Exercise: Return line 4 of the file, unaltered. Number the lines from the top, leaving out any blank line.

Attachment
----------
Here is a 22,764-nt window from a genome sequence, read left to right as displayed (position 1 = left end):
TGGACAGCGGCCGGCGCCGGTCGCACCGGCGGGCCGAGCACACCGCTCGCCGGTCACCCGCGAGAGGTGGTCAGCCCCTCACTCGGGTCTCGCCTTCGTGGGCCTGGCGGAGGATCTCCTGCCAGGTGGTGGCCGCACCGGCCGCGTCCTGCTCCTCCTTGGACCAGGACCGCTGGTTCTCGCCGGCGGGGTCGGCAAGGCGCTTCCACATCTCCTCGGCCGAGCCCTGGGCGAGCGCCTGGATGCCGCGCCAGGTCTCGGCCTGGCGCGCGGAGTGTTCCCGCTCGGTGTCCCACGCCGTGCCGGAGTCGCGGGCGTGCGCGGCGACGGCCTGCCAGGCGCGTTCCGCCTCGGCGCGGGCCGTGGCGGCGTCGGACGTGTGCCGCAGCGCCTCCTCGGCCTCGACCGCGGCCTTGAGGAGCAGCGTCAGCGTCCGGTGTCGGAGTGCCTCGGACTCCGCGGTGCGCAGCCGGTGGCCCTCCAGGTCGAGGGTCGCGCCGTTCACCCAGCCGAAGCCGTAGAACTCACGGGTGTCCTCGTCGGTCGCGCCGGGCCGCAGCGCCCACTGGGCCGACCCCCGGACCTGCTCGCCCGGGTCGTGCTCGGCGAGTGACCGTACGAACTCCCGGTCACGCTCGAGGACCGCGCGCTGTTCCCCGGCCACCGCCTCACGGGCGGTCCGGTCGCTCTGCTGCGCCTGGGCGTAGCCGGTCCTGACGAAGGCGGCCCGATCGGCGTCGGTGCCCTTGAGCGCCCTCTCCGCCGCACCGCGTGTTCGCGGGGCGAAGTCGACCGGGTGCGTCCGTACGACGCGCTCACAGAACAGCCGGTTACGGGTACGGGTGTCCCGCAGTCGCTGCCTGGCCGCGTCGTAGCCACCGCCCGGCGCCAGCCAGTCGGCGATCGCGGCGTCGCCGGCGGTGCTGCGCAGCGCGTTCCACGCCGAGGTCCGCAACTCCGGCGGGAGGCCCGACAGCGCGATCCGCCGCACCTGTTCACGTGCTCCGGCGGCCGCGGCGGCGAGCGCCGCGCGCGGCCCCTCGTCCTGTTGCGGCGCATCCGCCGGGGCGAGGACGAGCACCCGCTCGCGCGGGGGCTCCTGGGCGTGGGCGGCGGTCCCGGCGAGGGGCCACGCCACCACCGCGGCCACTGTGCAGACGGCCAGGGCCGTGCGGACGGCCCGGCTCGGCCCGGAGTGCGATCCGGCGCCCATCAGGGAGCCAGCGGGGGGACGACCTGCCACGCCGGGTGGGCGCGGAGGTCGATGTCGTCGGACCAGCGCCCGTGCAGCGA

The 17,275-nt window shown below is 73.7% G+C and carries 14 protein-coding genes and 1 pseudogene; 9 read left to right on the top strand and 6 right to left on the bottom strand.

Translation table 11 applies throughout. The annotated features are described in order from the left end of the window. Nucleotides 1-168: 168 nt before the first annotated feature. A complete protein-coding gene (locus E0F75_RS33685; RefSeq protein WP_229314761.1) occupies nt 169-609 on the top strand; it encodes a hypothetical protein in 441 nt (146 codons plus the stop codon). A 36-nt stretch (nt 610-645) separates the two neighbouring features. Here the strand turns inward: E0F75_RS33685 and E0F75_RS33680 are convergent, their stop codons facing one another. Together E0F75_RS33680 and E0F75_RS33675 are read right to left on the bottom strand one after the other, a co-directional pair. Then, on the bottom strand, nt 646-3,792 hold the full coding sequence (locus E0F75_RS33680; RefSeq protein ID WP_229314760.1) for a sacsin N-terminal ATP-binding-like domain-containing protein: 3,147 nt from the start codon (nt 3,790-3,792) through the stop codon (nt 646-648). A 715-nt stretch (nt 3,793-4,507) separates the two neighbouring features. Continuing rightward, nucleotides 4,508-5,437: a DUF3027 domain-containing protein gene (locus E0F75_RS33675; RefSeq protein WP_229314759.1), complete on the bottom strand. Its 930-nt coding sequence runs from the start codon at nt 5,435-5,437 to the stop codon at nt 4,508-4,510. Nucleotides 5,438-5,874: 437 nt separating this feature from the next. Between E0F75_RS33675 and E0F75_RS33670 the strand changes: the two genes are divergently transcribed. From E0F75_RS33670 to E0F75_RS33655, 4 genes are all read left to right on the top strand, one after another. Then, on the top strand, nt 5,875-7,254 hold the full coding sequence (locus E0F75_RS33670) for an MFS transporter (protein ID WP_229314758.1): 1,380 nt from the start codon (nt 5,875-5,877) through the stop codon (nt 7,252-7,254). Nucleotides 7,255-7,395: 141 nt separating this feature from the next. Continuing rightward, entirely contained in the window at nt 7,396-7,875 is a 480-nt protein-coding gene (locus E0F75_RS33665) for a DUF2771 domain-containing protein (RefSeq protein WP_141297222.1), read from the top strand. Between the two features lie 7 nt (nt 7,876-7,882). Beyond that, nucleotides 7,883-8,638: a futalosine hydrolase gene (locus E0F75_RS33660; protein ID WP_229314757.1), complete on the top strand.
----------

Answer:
Translation table 11 applies throughout. The annotated features are described in order from the left end of the window. Nucleotides 1-168: 168 nt before the first annotated feature. A complete protein-coding gene (locus E0F75_RS33685; RefSeq protein WP_229314761.1) occupies nt 169-609 on the top strand; it encodes a hypothetical protein in 441 nt (146 codons plus the stop codon). A 36-nt stretch (nt 610-645) separates the two neighbouring features. Here the strand turns inward: E0F75_RS33685 and E0F75_RS33680 are convergent, their stop codons facing one another. Together E0F75_RS33680 and E0F75_RS33675 are read right to left on the bottom strand one after the other, a co-directional pair. Then, on the bottom strand, nt 646-3,792 hold the full coding sequence (locus E0F75_RS33680; RefSeq protein ID WP_229314760.1) for a sacsin N-terminal ATP-binding-like domain-containing protein: 3,147 nt from the start codon (nt 3,790-3,792) through the stop codon (nt 646-648). A 715-nt stretch (nt 3,793-4,507) separates the two neighbouring features. Continuing rightward, nucleotides 4,508-5,437: a DUF3027 domain-containing protein gene (locus E0F75_RS33675; RefSeq protein WP_229314759.1), complete on the bottom strand. Its 930-nt coding sequence runs from the start codon at nt 5,435-5,437 to the stop codon at nt 4,508-4,510. Nucleotides 5,438-5,874: 437 nt separating this feature from the next. Between E0F75_RS33675 and E0F75_RS33670 the strand changes: the two genes are divergently transcribed. From E0F75_RS33670 to E0F75_RS33655, 4 genes are all read left to right on the top strand, one after another. Then, on the top strand, nt 5,875-7,254 hold the full coding sequence (locus E0F75_RS33670) for an MFS transporter (protein ID WP_229314758.1): 1,380 nt from the start codon (nt 5,875-5,877) through the stop codon (nt 7,252-7,254). Nucleotides 7,255-7,395: 141 nt separating this feature from the next. Continuing rightward, entirely contained in the window at nt 7,396-7,875 is a 480-nt protein-coding gene (locus E0F75_RS33665) for a DUF2771 domain-containing protein (RefSeq protein WP_141297222.1), read from the top strand. Between the two features lie 7 nt (nt 7,876-7,882). Beyond that, nucleotides 7,883-8,638: a futalosine hydrolase gene (locus E0F75_RS33660; protein ID WP_229314757.1), complete on the top strand.